There are a couple of the reasons I believe Calvinism is growing in the SBC today. One is systematic and the other is symptomatic. Let me explain.
First of all, we have a systematic problem where theology is concerned. Theology is different from all other academic disciplines. History for example is a discipline where the accurate presentation of dates and facts is vital and where commentary on how and why particular events occur and how they relate to the risks of them being repeated. Medicine is a discipline that presents the human body and its empirical response to antidotes to maladies that affect both the quality and quality of life. The object of these disciples is usually well defined and easily maintained. Theology is not so easily defined.
When one begins to study the Scripture serious problems can arise. Because the Bible was written with the expressed purpose of revealing God to man, problems quickly develop when theology begins. The Bible is a collection of writings that reveals who God is and declares what His promises are. When God is the object of one’s study the Bible is in its element so to speak and it has great power. However, when one makes the Bible itself the object of his study, it is no longer in its element and its purpose is supplanted and that opens the door to potential problems.
This was the basic problem with the liberal movement that had taken control of the seminaries in the 70’s. For centuries historical criticism, source criticism, form criticism, redaction criticism, tradition criticism, canonical criticism and a host of other sources of critical analysis were employed to evaluate the Scriptures themselves. The object of study was the Scripture itself and not the God the Scriptures seek to portray and this created a host of problems. As issues were identified related to the writing and various textual nuances noted, conclusions made their way into the theological tenets that began challenging the Scripture’s portrayal of God Himself.
The same problem exists when the focus of one’s study shifts from textual criticism to theological criticism. For once again, when the focus of one’s study is the theological implications presented in the text as opposed to discovering the truths presented by the text, there is the continued potential for problems. While it can be argued that the two are one and the same, that is not necessarily the case. Theology is a philosophical approach to the truths presented by the Scriptures. While it is easier to see the problems that can arise with making textual criticism the object of one’s study, it is not as easy to see the potential problems that can arise when one makes theology the object of his study. Theology is not the objective of the Bible. Understanding theology is one thing; it may help in understanding the Bible but that does not mean that theology necessarily helps with understanding God, which is the sole purpose of the Scriptures. There is a difference.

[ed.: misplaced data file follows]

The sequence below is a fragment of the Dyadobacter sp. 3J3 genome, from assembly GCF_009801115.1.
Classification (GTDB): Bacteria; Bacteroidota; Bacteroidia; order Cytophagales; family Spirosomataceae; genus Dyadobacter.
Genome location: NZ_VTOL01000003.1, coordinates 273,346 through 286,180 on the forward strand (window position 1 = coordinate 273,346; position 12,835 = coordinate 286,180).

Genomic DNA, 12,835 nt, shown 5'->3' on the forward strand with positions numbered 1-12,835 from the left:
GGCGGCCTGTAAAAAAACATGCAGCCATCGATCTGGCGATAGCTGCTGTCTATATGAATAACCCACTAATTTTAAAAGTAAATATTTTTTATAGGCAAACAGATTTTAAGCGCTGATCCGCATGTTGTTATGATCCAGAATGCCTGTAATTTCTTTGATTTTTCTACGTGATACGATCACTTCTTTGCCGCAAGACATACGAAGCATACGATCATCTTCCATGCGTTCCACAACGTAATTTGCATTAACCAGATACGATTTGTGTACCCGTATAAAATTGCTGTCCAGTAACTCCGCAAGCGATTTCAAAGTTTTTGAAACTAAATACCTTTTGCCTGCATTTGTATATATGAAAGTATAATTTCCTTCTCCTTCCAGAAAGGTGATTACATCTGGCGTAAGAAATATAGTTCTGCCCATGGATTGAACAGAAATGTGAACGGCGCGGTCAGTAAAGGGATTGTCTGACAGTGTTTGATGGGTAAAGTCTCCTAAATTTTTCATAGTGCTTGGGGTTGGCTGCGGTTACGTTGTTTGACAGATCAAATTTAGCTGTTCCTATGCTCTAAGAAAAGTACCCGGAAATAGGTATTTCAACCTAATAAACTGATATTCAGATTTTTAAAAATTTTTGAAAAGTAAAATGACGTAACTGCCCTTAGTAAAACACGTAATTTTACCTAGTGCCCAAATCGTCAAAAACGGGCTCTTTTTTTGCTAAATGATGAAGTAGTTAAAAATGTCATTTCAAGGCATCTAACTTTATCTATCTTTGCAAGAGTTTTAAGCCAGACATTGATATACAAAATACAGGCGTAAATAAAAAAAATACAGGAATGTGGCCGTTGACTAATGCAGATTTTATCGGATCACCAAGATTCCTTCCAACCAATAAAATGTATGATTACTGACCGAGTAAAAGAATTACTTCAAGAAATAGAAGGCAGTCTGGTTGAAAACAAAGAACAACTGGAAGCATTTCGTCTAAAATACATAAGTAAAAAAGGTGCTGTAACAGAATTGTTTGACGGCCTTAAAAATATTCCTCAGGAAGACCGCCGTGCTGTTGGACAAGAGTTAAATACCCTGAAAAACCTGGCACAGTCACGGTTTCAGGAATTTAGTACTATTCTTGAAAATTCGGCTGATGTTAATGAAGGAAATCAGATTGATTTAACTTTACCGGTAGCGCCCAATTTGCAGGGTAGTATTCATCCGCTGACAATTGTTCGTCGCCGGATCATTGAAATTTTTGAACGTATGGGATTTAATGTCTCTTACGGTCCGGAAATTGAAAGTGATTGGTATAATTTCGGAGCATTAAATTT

Unfortunately, academia presents its own challenges and problems where understanding the Scripture is concerned. Once again, while the Scriptures are absolutely vital, the focus moves from what the Scriptures themselves say to a discipline of relating what others say about the Scriptures. Theology is really a study of what men say about the Scriptures as opposed to a study of what the Scriptures themselves actually say. While it is true that there is no need to “try to reinvent the wheel” where theological discussion is concerned, there is also the difficult danger of knowing what theological discussions are beneficial and relevant as opposed to those that are ever so slightly off, which combined with others can lead theologies to illogical and incorrect conclusions.
This revival of Calvinism in the SBC is systematic in that Calvinism itself is a product of an academic process that fails to keep the purpose of the Scriptures primary which is in and of itself problematic. Academia by necessity takes the text itself out of its own context and makes the message the object of study as opposed to making God Himself the object of its study.
This revival of Calvinism is also Symptomatic in that people are responding to Calvinism today not because of what it postulates but because of what Calvinism seeks to correct. Calvinism makes God solely responsible for salvation as opposed to systems that make man at least partially responsible for his own salvation. Calvinism centers itself on the sovereignty of God as opposed to those systems that seem to make man sovereign over his own decisions and where free-will seems to trumps God’s will. It is as if there are two diametrically opposing theologies and nothing in between. One is trumped as having all the answers as compared to the other which causes all the problems; after all, God is the One with all the answers and man is the one that cases all the problems. Therefore, Calvinism must be the correct answer.
What is increasingly interesting is the fact that this revival of Calvinism in the SBC is centered on those who understand the real implications of the issues the least and are looking for answers to questions they don’t understand the most. Those who are leading this revival understand the importance of forming a mindset as opposed to the difficult task of transforming one. It is easier to shape a tender mind than it is to reshape a hardened one. This revival of Calvinism in the SBC is highly symptomatic because this theology is being presented by a highly educated group to a highly impressionable group and its popularity is being boosted by a status quo that has obvious problems that men have created and only God can correct.
Unfortunately, Calvinism is not the answer so many sincerely want it to be.